Around Town: Anime and the real Mae
The American Cinematheque gets highly anime-ted with its "Castles in the Sky: Miyazaki, Takahata and the Masters of Studio Ghibli" retrospective, which begins Thursday at the Aero in Santa Monica with a new 35-millimeter print of Hayao Miyazaki’s 1992 "Porco Rosso," set in World War II Italy.
Friday evening’s program is a new 35-mm print of Miyazaki’s 2001 masterwork "Spirited Away," which won the Academy Award for best animated feature.
The festival moves Saturday evening to the Egyptian in Hollywood with 1984’s "Nausicaa of the Valley of the Wind," also in a new 35mm print, directed by Miyazaki. On tap for Sunday at the Aero is a family matinee of his charming 1988 release "My Neighbor Totoro," followed in the evening by 1995’s "Whisper of the Heart."
On Saturday, the Aero pays tribute to character actor Bill McKinney, who died in December at 80, with a screening of two iconic films in which he appeared: 1972’s “Deliverance” and 1974’s “Thunderbolt and Lightfoot.”
And Wednesday at the Aero, director Henry Jaglom and actor Zack Norman will lead the tribute to film producer-political activist Bert Schneider, who also died in December at 78, with a screening of “Hearts and Minds,” the controversial, Oscar-winning 1974 documentary produced by Schneider and directed by Peter Davis.
The Cinematheque’s Egyptian continues its tribute to the late audacious British filmmaker Ken Russell on Friday with his X-rated 1971 gothic melodrama “The Devils,” starring Oliver Reed and Vanessa Redgrave as a crazed hunchback nun. Sunday’s offering is “Tommy,” Russell's 1975 adaptation of the Who’s rock opera.
The Cinematheque and the Art Deco Society present the first and best film Buster Keaton made at MGM, 1928’s “The Cameraman,” on Sunday afternoon at the Egyptian. The film was shot on the streets of the City of Angels during the height of the Deco era.
Wednesday’s presentation at the Egyptian is “3 Superstars in Berlin,” featuring three opera greats -- Anna Netrebko, Erwin Schrott and Jonas Kaufman -- performing at Waldbuhne, Berlin’s open stage.
For more information: http://www.americancinematheque.com
Film Independent at LACMA kicks off its new series, “100 Years of Paramount Pictures,” on Thursday evening at the Leo S. Bing Theater with a rare screening of the 1971 comedy “A New Life,” starring, written and directed by Elaine May, with Walter Matthau. It's followed by Mae West’s pre-code 1933 delight “She Done Him Wrong,” which also stars Cary Grant and was nominated for the best picture Oscar.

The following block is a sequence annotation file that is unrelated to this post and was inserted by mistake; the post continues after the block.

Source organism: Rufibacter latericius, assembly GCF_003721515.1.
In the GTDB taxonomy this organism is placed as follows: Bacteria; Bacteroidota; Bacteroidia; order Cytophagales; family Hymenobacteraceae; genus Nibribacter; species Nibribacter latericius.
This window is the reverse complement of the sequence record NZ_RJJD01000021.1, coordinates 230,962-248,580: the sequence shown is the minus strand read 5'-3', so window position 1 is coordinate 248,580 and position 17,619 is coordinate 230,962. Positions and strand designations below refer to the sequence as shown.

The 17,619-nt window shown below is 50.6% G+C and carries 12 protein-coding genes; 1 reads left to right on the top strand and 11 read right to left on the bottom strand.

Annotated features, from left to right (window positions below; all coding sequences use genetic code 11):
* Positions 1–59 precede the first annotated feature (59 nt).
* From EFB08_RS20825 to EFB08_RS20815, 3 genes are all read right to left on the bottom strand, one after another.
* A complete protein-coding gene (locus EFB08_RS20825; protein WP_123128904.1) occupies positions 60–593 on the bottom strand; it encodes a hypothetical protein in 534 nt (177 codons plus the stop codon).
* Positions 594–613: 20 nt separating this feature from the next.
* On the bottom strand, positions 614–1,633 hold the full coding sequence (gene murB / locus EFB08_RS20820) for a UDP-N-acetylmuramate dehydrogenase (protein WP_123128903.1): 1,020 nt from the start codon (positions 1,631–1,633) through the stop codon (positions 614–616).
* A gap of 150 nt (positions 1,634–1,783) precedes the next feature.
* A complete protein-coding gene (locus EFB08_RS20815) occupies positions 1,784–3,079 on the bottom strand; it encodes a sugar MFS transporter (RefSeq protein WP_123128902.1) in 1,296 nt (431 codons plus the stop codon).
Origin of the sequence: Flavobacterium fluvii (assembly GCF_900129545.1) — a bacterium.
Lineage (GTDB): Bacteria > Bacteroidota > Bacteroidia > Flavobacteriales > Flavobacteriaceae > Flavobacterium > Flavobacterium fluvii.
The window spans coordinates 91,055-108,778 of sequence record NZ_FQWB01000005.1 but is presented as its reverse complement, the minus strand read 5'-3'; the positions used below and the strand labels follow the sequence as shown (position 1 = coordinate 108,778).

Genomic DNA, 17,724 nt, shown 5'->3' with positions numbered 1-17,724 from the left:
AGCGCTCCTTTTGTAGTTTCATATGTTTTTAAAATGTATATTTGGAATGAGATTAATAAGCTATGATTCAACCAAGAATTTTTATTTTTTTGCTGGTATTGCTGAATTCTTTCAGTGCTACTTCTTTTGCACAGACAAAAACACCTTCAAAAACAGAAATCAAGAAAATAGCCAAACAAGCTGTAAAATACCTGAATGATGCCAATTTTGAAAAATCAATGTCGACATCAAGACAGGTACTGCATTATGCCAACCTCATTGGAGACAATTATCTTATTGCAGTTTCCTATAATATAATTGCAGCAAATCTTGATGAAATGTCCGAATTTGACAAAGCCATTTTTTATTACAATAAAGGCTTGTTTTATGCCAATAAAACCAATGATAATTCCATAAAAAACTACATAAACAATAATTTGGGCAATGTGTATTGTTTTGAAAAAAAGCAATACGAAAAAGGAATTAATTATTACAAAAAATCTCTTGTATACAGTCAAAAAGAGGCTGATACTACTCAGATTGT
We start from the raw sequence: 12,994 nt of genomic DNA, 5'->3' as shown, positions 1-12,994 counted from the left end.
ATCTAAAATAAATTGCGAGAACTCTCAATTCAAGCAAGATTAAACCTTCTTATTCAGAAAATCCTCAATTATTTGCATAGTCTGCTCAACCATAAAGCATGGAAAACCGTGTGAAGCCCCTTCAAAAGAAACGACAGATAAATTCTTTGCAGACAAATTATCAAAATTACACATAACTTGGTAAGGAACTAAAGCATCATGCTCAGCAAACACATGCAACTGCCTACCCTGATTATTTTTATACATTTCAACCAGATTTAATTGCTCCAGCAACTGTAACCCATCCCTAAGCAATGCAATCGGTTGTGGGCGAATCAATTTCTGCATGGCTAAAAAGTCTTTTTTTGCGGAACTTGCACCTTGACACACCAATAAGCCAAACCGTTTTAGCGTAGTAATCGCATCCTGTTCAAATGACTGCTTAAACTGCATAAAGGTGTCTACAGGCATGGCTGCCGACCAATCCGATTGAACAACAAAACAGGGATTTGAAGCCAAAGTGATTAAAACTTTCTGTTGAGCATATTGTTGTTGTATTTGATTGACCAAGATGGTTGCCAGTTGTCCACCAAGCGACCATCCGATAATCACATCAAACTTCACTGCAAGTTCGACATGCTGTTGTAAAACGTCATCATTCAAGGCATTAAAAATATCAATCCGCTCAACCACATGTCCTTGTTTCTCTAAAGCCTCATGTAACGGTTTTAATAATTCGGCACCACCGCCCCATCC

A special screening of the 2001 Mexican drama “The Other Conquest” is scheduled for Friday at the Bing Theatre. And this week's Tuesday matinee is Frank Capra’s rollicking 1931 comedy “Platinum Blonde,” with Jean Harlow and Robert Williams, who died of a ruptured appendix just days after the premiere of the film.
For more information: http://www.lacma.org
Jean-Luc Godard’s latest picture, “Film Socialisme,” continues Thursday at Cinefamily at the Silent Movie Theatre. Beginning Friday for a one-week engagement is Kenneth Lonergan’s lengthy drama “Margaret,” which was on the shelf for six years before it was released inSeptember in a handful of theaters. Though a lot of reviews were very dismissive of the film starring Anna Paquin, Matt Damon and Mark Ruffalo, it ended up being declared the best film of 2011 by LA Weekly and earned some critics’ awards.
Late Saturday, the Silent Movie Theatre is presenting a "Jean Harlow Pajama Party," with a screening of one of her best films, the 1933 comedy “Bombshell,” followed by drinks on the patio at the theater and courses on how to make pin curls.
Saturday’s afternoon offering is another installment in the Los Angeles Filmforum’s “Alternative Projections: Experimental Films in Los Angeles, 1945-1980” with a program called “Optical Manipulations."
On Wednesday, the Silent Movie Theatre presents two cross-dressing comedies: Charlie Chaplin’s 1915 short “A Woman” and 1926’s “What Happened to Jones?” with Reginald Denny.
For more information: http://www.cinefamily.org
UCLA Film andTelevision Archive’s “Spencer Tracy: That Natural Thing” series continues Wednesday evening at the Billy Wilder Theater with a screening of the 1932 drama “Disorderly Conduct,” in which the actor plays an honest cop who nearly becomes a crooked one. At the archive’s Wednesday night double feature at the Million Dollar Theatre in downtown Los Angeles are two good-old-boy comedies directed by Hal Needham and starring Burt Reynolds: 1977’s “Smokey and the Bandit,” which was the second-highest-grossing film of the year behind “Star Wars," and 1981’s “Stroker Ace."
For more information: http://www.cinema.ucla.edu
The New Beverly Cinema visits the gentle comedy of New Wave French filmmaker Eric Rohmer on Thursday evening with new 35mm prints of 1986’s “Summer” and 1987’s “4 Adventures of Reinette and Mirabelle.” Cary Grant and Katharine Hepburn team up for two 1938 comedy gems on Friday and Saturday: “Bringing Up Baby,” directed by Howard Hawks, and “Holiday,” helmed by George Cukor. Friday’s midnight show is the 2010 comedy “Scott Pilgrim vs. the World,” and Saturday’s flick is the 1986 “Psycho III,” with Anthony Perkins back as everyone’s favorite mama’s boy, Norman Bates. Sunday through Tuesday’s offerings are two Bill Murray comedies: 1984’s “Ghostbusters,” directed by Ivan Reitman, and 1993’s “Groundhog Day,” directed by Harold Ramis.
For more information: http://www.newbevcinema.com
-- Susan King
Top photo: Cary Grant, Mae West in "She Done Him Wrong." Credit: Universal City Studios.
Bottom photo: Buster Keaton in "The Cameraman." Credit: UCLA Film and Television Archive